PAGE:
In the new budget, the Legislature not only neglected to address the state school takeover disaster, but also neglected to support the state’s poorest school districts threatened by state takeover—big cities with concentrated family poverty, towns where manufacturing has collapsed, and inner-ring suburbs— with additional operating funds. The Legislature did, however, adopt and expand Governor Mike DeWine’s proposal to add funding for wraparound social and medical services to help school districts better serve the needs of students and their families. The funding is weighted to provide extra dollars for districts serving the largest numbers of poor children. The Plain Dealer‘s Patrick O’Donnell explains: “The governor had proposed giving schools across the state $550 million over the next two school years for so-called wraparound services, like medical and mental health care, family supports and mentoring.  The ‘student wellness and success’ plan, as it is called, is aimed at helping students in every school in Ohio with issues that interfere with learning and with helping them succeed in school and in life. The version passed by legislators added $125 million more than DeWine proposed based on poverty levels of districts. In 2020-21, for example, DeWine had proposed giving the poorest 20 percent of school districts $300 per student, while giving the richest 20 percent of districts $25 per student.  The new plan, which came out of the House, raises all payments for 2020-21.  That means $460 per student for the poorest districts and $30 for the richest… The minimum that any district could receive also was raised from $25,000 to $30,000.”

Governor DeWine vetoed one section of the education budget. The Columbus Dispatch reports that about three dozen Ohio school districts have so much property wealth that they receive less from the state than private schools in their districts receive for auxiliary services.  In a later article Catherine Candisky, and Randy Ludlow explain that DeWine vetoed a provision of the budget to ensure that wealthy school districts would not receive less state aid than private schools in their districts receive.  DeWine explains his veto (see p. 10, Item 16): “This item would guarantee a base amount of per-pupil funding to all public school districts. Ohio’s school funding system was designed to offer the most support to the districts that are least able to provide adequate services to their students. The districts that would benefit the most from this item are among the wealthiest in Ohio. Carving out a special exemption to provide additional resources to the districts most capable of providing resources for their students is not a responsible use of the limited funding available to Ohio’s school districts. Therefore, this veto is in the public interest.”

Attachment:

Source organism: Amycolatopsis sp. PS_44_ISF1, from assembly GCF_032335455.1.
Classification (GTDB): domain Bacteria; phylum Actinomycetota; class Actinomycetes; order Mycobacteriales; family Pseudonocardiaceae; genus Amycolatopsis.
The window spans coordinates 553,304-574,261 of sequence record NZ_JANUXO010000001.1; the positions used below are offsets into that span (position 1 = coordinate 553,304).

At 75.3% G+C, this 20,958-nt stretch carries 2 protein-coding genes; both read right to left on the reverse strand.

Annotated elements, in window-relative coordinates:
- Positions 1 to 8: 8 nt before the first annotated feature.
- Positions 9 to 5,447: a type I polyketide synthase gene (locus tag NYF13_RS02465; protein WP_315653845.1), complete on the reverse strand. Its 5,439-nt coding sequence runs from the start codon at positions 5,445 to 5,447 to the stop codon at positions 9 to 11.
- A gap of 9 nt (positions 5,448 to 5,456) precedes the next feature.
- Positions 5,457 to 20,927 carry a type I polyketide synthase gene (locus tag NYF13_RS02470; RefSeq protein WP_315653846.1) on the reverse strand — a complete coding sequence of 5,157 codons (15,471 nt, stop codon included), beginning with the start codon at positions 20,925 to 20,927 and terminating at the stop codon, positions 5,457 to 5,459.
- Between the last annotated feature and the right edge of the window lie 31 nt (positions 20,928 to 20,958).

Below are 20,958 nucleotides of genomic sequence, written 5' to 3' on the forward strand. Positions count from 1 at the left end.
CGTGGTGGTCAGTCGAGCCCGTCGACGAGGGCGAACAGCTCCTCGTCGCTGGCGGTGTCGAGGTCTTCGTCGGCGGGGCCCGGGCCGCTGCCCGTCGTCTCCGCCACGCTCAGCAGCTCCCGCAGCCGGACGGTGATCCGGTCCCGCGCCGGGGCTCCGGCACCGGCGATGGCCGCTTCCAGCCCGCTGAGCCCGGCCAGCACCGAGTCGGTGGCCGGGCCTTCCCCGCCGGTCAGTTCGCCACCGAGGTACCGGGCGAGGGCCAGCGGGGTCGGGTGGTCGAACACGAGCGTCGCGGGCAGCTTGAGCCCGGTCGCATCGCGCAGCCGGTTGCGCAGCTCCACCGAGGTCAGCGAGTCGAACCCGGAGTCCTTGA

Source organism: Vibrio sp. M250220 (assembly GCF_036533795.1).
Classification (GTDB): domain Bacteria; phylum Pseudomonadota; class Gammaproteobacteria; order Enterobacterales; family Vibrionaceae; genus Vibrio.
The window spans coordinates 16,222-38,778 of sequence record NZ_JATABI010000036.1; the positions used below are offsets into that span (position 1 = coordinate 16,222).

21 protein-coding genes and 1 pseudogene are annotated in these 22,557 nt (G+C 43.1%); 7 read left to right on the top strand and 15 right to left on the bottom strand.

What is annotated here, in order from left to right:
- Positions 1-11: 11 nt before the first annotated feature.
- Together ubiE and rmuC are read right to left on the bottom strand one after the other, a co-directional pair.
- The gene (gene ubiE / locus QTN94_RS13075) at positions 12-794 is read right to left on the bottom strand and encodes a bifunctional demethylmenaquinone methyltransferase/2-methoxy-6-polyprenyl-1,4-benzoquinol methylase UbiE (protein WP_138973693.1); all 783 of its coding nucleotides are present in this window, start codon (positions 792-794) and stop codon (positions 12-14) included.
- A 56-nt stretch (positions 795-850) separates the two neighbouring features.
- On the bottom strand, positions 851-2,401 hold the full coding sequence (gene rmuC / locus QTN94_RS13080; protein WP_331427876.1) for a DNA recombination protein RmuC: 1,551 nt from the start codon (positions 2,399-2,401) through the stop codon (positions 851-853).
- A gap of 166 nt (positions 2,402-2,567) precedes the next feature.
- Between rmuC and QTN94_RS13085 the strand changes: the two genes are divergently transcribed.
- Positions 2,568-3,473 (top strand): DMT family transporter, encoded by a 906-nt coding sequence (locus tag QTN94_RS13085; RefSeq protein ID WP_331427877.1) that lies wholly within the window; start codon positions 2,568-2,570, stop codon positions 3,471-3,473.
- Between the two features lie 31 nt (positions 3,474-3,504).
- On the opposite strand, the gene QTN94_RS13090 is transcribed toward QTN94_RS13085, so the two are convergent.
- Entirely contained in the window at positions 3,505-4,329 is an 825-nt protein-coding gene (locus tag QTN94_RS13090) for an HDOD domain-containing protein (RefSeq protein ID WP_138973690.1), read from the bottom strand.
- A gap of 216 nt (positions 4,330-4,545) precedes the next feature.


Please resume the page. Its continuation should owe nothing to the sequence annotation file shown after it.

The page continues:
However, the Dispatch confirms that the Legislature also passed a budget provision to allocate a $38 million funding increase for Ohio’s quickest growing school districts, which, due to their local property taxing capacity, have had their state funding capped for several years.  DeWine chose not to veto this provision, which will reward the same wealthy districts—the rapidly expanding exurban school districts surrounding the state’s big cities.

Even though budgets are supposed to deal with fiscal matters, folded into this budget are new high school graduation requirements. Unfortunately, the new graduation requirements that appear in the budget are the ones that originated from a lobbying group, Ohio Excels, representing business interests.  Educators have complained that the plan they designed, which was eventually approved and presented by the Ohio State Board of Education, was ignored.  And just this week a member of the State Board of Education raised serious questions about whether the cut scores designating students as “accelerated” or “proficient” are set unreasonably high so that the state denies many students who really are proficient enough points to graduate from high school.

Now that Ohio has a FY 20-21 biennial budget, much of education policy remains unresolved, including the urgently important crisis in Lorain due to its current state takeover chaos and the fate of 10 districts the state has threatened to take over.  Surely there will be further debate about the graduation requirements logrolled into the state budget without sufficient debate.  And left out completely is the matter of the new Cupp-Patterson school funding plan which was not addressed in the budget. It has now been formally introduced as HB 305, and will likely be extensively debated in upcoming months.

This article was updated on 7/19/19.